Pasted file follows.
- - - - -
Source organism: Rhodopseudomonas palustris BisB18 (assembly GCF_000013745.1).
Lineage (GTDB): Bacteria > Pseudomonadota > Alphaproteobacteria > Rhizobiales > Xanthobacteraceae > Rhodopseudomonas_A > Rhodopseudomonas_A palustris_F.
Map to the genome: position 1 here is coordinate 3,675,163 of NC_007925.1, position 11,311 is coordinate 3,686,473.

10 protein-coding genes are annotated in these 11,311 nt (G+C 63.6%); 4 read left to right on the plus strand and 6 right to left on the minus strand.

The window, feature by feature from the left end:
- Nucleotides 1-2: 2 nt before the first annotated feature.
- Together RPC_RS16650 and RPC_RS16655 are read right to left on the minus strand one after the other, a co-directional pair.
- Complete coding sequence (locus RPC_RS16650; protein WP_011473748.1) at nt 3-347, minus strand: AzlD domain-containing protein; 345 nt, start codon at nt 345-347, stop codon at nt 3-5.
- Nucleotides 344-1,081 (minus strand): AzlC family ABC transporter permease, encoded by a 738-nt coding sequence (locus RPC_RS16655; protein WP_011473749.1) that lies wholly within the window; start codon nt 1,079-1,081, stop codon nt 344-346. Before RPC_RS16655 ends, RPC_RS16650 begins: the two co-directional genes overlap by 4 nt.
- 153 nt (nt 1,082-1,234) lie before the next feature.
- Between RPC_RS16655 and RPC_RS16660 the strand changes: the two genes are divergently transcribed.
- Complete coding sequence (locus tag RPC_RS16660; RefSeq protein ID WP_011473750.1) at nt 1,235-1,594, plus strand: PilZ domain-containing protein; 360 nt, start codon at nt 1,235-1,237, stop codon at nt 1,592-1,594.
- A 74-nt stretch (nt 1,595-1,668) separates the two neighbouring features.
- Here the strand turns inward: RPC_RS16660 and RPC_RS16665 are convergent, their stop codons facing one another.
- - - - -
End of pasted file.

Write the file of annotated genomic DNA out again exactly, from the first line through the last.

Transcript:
Source organism: Rhodopseudomonas palustris BisB18 (assembly GCF_000013745.1).
Lineage (GTDB): Bacteria > Pseudomonadota > Alphaproteobacteria > Rhizobiales > Xanthobacteraceae > Rhodopseudomonas_A > Rhodopseudomonas_A palustris_F.
Map to the genome: position 1 here is coordinate 3,675,163 of NC_007925.1, position 11,311 is coordinate 3,686,473.

10 protein-coding genes are annotated in these 11,311 nt (G+C 63.6%); 4 read left to right on the plus strand and 6 right to left on the minus strand.

The window, feature by feature from the left end:
- Nucleotides 1-2: 2 nt before the first annotated feature.
- Together RPC_RS16650 and RPC_RS16655 are read right to left on the minus strand one after the other, a co-directional pair.
- Complete coding sequence (locus RPC_RS16650; protein WP_011473748.1) at nt 3-347, minus strand: AzlD domain-containing protein; 345 nt, start codon at nt 345-347, stop codon at nt 3-5.
- Nucleotides 344-1,081 (minus strand): AzlC family ABC transporter permease, encoded by a 738-nt coding sequence (locus RPC_RS16655; protein WP_011473749.1) that lies wholly within the window; start codon nt 1,079-1,081, stop codon nt 344-346. Before RPC_RS16655 ends, RPC_RS16650 begins: the two co-directional genes overlap by 4 nt.
- 153 nt (nt 1,082-1,234) lie before the next feature.
- Between RPC_RS16655 and RPC_RS16660 the strand changes: the two genes are divergently transcribed.
- Complete coding sequence (locus tag RPC_RS16660; RefSeq protein ID WP_011473750.1) at nt 1,235-1,594, plus strand: PilZ domain-containing protein; 360 nt, start codon at nt 1,235-1,237, stop codon at nt 1,592-1,594.
- A 74-nt stretch (nt 1,595-1,668) separates the two neighbouring features.
- Here the strand turns inward: RPC_RS16660 and RPC_RS16665 are convergent, their stop codons facing one another.